Wigan air pollution levels have plummeted during lockdown
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Nitrogen dioxide (NO2) emissions have fallen 50 per cent or more in some weeks since severe restrictions were put in place compared to the equivalent time period last year, the latest environmental statistics show.
Data published by the Department for the Environment, Food and Rural Affairs (Defra) show the borough has become a much greener and cleaner place since the lockdown was imposed in late March.
And the number of individual days with high readings of NO2, which is released from car exhausts, has also fallen dramatically.
Wigan Council said the figures clearly showed people were heeding the instructions only to go out if necessary.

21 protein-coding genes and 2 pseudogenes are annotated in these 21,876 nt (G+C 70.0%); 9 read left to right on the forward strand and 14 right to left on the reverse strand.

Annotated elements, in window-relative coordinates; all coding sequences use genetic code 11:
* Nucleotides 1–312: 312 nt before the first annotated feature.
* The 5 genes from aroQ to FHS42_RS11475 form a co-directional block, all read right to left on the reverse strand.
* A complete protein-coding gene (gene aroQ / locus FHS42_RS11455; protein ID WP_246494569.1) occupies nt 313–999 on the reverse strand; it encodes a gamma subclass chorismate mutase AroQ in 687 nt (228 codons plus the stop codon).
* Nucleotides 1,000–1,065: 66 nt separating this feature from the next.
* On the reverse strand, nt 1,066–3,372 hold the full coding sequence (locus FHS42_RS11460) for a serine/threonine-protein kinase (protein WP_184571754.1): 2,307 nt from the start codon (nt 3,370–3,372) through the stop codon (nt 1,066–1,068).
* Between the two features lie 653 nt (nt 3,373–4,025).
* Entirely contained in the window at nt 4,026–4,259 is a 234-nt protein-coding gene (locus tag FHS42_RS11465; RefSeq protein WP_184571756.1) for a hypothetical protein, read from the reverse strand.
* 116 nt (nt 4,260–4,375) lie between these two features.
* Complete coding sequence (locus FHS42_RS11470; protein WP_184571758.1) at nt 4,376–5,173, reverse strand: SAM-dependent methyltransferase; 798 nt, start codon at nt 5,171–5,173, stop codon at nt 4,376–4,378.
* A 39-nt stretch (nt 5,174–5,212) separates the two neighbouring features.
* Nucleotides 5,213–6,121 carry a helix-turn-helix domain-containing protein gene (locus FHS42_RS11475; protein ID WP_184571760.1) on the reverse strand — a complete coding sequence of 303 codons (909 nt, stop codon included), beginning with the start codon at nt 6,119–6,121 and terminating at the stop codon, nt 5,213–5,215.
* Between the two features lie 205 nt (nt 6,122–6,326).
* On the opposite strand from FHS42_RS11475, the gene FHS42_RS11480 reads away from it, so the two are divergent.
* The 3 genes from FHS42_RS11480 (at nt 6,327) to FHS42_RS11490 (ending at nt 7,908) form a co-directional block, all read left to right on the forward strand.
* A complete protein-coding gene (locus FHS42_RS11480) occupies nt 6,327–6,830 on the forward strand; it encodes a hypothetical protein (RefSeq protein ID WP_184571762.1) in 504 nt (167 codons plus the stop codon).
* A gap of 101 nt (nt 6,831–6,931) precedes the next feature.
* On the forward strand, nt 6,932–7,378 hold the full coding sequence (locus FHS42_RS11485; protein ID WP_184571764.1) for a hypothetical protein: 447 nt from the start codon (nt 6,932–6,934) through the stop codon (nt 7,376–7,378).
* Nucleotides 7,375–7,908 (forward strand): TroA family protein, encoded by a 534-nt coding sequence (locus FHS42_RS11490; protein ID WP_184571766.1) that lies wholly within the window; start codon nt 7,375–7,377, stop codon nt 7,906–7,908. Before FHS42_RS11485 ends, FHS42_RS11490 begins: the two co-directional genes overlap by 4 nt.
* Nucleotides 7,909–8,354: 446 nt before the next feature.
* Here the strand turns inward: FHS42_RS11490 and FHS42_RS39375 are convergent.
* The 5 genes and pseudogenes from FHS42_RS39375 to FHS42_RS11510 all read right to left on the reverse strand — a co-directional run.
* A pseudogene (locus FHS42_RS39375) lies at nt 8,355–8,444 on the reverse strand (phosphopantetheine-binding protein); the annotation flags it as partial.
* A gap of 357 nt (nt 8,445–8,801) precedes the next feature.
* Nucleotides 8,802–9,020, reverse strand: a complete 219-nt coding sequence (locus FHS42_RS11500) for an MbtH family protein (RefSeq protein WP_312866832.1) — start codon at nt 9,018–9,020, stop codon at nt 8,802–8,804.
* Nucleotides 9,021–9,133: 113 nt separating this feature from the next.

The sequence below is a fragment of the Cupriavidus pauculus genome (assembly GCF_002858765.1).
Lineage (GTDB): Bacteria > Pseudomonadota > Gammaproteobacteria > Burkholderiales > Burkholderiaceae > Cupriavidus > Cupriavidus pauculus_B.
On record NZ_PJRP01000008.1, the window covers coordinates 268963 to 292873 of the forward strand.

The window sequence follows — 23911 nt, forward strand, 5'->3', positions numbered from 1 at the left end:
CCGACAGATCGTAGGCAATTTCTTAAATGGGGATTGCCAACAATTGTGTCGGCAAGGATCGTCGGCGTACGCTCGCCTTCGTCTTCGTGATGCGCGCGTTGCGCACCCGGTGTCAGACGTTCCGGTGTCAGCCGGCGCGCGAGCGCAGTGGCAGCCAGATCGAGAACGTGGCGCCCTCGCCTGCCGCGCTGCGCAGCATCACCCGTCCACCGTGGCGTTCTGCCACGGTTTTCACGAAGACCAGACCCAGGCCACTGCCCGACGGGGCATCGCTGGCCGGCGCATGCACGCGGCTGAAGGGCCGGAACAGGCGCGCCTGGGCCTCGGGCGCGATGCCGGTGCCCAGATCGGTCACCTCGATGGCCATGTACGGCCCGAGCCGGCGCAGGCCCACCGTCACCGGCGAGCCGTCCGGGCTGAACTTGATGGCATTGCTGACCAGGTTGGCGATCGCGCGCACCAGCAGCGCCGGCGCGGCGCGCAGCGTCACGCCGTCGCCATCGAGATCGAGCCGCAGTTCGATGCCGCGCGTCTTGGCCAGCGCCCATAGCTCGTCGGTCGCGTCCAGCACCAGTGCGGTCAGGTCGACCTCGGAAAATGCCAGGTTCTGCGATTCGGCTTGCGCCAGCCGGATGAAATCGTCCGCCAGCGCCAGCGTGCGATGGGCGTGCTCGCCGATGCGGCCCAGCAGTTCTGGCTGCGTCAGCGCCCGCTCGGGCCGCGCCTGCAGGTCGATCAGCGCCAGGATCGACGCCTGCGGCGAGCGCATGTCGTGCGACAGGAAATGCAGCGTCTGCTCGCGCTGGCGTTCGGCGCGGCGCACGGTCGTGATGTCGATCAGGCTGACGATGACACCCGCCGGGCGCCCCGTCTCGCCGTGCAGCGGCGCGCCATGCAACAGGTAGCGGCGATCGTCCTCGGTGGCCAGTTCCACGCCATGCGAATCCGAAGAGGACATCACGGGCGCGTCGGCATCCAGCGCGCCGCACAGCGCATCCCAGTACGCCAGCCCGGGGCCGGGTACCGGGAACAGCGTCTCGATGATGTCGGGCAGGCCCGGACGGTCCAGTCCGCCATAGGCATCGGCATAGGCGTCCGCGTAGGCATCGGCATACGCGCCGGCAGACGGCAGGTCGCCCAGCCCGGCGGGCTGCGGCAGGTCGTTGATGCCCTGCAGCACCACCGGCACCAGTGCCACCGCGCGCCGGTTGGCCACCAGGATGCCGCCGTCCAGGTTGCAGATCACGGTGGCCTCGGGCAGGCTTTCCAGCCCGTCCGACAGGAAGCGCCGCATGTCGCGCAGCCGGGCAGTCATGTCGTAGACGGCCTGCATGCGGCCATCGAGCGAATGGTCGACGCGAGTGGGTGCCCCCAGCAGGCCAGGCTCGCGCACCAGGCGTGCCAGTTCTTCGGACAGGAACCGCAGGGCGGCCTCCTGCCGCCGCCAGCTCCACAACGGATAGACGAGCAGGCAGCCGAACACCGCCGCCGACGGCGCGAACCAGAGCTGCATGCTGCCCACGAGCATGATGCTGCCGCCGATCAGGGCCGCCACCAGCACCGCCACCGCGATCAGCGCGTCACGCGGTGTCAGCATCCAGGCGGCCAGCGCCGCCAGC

A town hall spokesperson said: “It’s encouraging to see further evidence that residents are listening to public health guidance and staying at home unless for essential journeys. Over the last six months, we have been working hard on our climate change strategy which includes the measures we will take as an organisation to reduce our carbon footprint. We’ll launch this later this year.”
In the seven-day period starting on April 1 the average NO2 reading for the week in Wigan was just over eight micrograms per cubic metre.
For the equivalent period in 2019, by contrast, the average was 16.7,making it 51 per cent higher. Similarly there was also a 51 per cent drop for the period beginning April 15, with this year’s average of 10.14 micrograms per cubic metre comparing to 2019’s figure of 20.86.
The period in the middle of these two had a smaller gap between the two years, but the 2020 reading was still 19.64 per cent lower than 2019’s.